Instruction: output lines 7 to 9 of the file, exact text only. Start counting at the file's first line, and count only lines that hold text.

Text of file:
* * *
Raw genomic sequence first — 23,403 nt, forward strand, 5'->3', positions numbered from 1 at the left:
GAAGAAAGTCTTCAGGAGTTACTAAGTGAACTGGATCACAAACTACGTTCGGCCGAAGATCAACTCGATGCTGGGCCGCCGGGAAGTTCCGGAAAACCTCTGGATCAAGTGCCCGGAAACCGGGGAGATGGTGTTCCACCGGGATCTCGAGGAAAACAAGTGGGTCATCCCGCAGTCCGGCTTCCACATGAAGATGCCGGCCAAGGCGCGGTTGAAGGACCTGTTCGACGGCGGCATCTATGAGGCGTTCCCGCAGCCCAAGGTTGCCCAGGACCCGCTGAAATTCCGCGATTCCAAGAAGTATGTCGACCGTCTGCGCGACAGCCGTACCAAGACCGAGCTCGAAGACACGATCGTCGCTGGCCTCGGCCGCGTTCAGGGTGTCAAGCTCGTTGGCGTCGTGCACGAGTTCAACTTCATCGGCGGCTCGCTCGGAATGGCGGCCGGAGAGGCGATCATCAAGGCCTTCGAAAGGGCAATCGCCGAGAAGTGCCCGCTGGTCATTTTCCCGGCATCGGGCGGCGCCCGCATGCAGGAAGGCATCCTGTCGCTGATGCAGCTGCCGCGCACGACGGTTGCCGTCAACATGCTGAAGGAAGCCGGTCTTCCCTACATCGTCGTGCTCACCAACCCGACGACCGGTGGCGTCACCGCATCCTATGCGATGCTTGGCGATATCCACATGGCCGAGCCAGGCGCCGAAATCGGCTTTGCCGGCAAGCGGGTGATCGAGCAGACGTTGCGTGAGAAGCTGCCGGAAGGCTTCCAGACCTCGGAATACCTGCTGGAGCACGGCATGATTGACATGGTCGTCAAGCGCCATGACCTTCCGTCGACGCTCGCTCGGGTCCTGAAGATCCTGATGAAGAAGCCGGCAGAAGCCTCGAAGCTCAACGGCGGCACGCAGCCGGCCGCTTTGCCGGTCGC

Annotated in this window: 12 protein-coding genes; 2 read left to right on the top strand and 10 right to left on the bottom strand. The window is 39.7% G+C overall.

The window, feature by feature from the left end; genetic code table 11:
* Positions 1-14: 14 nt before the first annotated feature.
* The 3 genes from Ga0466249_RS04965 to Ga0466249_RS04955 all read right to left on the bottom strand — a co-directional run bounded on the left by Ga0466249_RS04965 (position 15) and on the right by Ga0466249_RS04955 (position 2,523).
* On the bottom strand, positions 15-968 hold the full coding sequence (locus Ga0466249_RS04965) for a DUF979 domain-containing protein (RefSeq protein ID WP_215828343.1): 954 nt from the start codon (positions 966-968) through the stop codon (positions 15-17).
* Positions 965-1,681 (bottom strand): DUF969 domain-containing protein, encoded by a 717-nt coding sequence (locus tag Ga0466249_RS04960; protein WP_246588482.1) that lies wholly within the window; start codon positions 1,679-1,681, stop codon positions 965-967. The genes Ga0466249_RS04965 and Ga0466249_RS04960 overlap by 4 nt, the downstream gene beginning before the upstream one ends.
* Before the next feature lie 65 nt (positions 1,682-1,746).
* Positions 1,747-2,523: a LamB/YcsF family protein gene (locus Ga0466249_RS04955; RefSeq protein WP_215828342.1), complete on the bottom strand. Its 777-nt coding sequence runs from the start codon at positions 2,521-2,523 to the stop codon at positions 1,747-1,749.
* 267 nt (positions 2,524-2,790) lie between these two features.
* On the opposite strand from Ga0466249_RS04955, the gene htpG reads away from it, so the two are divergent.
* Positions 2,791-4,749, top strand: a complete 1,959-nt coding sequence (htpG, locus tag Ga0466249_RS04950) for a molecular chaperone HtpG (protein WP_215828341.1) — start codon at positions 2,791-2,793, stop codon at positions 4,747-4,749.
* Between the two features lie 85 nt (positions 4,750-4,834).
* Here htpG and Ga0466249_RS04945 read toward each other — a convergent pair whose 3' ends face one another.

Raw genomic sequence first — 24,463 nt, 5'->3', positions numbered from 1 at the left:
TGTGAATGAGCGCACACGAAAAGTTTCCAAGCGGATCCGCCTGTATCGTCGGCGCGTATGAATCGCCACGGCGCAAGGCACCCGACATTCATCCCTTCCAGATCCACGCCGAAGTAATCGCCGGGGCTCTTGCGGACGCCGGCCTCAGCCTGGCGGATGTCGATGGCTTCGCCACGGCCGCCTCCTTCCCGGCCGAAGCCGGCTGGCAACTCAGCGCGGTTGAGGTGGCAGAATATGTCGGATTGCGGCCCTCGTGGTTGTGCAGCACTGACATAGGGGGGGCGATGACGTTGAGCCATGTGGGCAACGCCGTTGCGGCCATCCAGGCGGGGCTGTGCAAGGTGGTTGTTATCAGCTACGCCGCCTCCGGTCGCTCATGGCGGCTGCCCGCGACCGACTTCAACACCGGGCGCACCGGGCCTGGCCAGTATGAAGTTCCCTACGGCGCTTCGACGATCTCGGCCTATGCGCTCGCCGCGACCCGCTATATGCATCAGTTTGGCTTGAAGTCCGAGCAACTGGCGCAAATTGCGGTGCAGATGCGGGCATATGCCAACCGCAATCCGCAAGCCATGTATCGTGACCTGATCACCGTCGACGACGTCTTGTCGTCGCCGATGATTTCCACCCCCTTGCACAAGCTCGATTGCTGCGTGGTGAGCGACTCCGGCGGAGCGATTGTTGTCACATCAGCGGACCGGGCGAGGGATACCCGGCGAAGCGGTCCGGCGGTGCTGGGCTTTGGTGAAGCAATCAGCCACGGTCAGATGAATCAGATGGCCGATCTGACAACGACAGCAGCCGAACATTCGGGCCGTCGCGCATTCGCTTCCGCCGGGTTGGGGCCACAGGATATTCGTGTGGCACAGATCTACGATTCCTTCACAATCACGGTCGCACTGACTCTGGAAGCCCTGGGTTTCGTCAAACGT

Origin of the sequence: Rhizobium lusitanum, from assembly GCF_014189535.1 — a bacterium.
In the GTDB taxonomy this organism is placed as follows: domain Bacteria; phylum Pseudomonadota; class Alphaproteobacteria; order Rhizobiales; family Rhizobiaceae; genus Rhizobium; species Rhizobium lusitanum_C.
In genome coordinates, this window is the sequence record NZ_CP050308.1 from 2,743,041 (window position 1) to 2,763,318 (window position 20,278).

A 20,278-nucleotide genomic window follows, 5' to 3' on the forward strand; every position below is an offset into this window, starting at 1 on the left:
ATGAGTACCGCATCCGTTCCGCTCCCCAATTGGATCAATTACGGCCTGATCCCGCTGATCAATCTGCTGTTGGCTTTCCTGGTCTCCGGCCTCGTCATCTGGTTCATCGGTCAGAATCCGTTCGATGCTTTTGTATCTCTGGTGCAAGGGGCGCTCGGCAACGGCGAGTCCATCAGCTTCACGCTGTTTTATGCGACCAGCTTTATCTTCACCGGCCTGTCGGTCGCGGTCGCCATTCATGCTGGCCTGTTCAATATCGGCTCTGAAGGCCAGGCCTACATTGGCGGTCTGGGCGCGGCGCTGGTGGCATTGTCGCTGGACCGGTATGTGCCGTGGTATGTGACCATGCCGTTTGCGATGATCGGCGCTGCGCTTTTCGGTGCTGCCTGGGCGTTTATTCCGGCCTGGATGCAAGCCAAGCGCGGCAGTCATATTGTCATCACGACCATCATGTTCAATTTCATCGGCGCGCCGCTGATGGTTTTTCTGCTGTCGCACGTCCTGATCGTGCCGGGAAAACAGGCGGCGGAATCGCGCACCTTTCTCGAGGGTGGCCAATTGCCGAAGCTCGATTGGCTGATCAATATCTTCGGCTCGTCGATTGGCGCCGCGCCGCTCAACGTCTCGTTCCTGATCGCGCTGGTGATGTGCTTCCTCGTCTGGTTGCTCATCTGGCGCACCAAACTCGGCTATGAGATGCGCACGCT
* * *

* On the bottom strand, positions 15-968 hold the full coding sequence (locus Ga0466249_RS04965) for a DUF979 domain-containing protein (RefSeq protein ID WP_215828343.1): 954 nt from the start codon (positions 966-968) through the stop codon (positions 15-17).
* Positions 965-1,681 (bottom strand): DUF969 domain-containing protein, encoded by a 717-nt coding sequence (locus tag Ga0466249_RS04960; protein WP_246588482.1) that lies wholly within the window; start codon positions 1,679-1,681, stop codon positions 965-967. The genes Ga0466249_RS04965 and Ga0466249_RS04960 overlap by 4 nt, the downstream gene beginning before the upstream one ends.
* Before the next feature lie 65 nt (positions 1,682-1,746).